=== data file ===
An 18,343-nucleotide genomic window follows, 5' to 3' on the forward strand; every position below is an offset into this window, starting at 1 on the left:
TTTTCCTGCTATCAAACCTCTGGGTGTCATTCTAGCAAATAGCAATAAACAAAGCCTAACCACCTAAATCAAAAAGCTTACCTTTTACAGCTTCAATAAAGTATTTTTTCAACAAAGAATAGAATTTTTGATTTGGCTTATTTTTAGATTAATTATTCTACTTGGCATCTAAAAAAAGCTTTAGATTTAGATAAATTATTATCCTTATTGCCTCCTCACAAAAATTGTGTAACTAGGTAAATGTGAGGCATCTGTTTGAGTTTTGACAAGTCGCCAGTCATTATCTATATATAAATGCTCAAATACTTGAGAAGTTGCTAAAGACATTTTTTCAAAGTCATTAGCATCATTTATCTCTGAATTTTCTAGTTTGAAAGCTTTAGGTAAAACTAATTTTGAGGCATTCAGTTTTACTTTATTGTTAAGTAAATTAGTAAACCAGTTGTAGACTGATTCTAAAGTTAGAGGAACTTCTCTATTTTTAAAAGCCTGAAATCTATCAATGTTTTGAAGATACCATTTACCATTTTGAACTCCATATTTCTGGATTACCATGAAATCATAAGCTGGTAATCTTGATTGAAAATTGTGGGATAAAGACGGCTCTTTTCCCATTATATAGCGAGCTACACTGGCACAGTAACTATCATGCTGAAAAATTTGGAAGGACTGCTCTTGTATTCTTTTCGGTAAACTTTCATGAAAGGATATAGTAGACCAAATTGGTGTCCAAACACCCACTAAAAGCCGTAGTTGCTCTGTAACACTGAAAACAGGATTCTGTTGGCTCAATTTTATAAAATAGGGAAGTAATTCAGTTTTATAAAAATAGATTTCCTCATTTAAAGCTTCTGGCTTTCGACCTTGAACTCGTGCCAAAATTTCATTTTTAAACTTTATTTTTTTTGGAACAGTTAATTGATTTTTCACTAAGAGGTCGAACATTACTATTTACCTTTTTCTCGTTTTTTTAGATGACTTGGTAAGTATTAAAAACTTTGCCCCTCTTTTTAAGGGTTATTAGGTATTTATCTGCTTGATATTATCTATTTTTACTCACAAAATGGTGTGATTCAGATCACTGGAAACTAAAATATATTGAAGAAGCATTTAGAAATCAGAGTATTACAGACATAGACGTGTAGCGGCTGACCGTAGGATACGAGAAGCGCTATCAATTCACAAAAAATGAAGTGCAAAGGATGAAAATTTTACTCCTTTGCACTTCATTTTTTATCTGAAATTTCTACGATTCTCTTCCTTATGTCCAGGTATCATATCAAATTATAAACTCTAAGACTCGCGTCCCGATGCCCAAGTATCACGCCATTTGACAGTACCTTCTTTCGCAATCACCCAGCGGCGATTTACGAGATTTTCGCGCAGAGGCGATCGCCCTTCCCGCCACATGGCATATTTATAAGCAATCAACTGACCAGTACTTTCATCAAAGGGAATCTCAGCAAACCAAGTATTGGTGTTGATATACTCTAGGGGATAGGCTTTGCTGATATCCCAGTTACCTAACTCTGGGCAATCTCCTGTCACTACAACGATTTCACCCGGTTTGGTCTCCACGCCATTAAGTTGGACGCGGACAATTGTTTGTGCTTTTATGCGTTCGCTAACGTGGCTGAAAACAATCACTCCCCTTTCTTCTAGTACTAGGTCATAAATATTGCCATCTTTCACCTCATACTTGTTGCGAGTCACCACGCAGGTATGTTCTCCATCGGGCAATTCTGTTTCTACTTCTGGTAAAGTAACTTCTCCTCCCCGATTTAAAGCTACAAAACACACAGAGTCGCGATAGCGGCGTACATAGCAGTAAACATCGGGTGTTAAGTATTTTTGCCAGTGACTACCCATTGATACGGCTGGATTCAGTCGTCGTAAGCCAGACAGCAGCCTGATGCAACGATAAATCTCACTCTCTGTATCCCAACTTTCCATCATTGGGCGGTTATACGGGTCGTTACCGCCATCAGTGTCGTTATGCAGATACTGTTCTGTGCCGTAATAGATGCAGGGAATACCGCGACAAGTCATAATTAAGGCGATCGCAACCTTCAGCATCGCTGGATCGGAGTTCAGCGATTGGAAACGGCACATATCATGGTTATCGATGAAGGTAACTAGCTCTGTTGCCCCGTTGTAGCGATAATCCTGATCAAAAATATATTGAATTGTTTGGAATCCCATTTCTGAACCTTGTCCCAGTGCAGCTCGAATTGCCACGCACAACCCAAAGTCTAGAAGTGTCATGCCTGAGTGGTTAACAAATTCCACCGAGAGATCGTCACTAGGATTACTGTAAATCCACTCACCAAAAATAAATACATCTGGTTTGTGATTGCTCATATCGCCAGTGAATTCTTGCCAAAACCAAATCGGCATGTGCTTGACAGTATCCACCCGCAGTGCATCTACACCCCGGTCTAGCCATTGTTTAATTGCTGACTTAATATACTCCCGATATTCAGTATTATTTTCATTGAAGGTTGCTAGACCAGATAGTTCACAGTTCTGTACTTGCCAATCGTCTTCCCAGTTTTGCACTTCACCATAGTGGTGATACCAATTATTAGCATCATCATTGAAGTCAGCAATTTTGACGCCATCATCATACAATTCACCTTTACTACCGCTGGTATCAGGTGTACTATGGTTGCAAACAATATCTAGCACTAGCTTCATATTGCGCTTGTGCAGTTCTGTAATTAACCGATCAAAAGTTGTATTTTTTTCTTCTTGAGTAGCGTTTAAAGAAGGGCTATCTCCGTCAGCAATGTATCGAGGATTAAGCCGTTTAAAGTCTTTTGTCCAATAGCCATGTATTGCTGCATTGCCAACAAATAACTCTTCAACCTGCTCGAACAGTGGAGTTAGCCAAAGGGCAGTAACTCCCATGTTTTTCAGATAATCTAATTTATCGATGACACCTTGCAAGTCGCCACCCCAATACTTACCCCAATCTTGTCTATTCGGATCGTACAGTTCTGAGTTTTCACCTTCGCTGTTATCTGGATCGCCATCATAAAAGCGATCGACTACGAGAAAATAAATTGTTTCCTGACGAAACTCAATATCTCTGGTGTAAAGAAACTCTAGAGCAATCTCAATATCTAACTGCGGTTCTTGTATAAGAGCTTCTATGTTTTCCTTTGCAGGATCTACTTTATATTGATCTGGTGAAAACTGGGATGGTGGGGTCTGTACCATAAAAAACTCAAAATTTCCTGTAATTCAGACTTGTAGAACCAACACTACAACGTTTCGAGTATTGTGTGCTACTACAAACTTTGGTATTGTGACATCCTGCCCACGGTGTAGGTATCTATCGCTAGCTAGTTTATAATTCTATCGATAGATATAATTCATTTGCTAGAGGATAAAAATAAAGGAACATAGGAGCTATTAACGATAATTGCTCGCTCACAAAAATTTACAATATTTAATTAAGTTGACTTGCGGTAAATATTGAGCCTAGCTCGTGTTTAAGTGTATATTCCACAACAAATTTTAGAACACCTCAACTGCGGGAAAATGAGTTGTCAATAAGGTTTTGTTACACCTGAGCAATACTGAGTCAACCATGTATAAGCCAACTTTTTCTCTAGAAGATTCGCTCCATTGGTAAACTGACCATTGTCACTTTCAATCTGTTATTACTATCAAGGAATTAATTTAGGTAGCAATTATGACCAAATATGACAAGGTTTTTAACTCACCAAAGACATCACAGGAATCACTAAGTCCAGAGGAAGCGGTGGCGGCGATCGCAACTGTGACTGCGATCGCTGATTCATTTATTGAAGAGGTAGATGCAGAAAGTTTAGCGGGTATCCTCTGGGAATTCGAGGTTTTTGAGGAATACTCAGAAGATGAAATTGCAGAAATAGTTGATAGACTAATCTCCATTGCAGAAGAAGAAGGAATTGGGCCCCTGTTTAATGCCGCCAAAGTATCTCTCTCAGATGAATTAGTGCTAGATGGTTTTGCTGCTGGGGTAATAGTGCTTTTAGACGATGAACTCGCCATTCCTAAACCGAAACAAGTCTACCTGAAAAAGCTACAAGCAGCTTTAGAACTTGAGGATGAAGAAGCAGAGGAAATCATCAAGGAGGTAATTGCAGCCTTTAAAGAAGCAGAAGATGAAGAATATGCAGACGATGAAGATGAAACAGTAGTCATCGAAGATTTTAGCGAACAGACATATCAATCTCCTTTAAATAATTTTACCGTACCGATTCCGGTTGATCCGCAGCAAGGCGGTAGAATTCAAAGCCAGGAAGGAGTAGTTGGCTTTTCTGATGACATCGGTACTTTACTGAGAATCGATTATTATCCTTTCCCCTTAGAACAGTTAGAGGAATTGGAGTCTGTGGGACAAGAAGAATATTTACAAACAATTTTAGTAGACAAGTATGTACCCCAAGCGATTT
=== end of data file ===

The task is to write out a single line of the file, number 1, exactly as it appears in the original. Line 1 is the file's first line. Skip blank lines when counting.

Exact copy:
An 18,343-nucleotide genomic window follows, 5' to 3' on the forward strand; every position below is an offset into this window, starting at 1 on the left: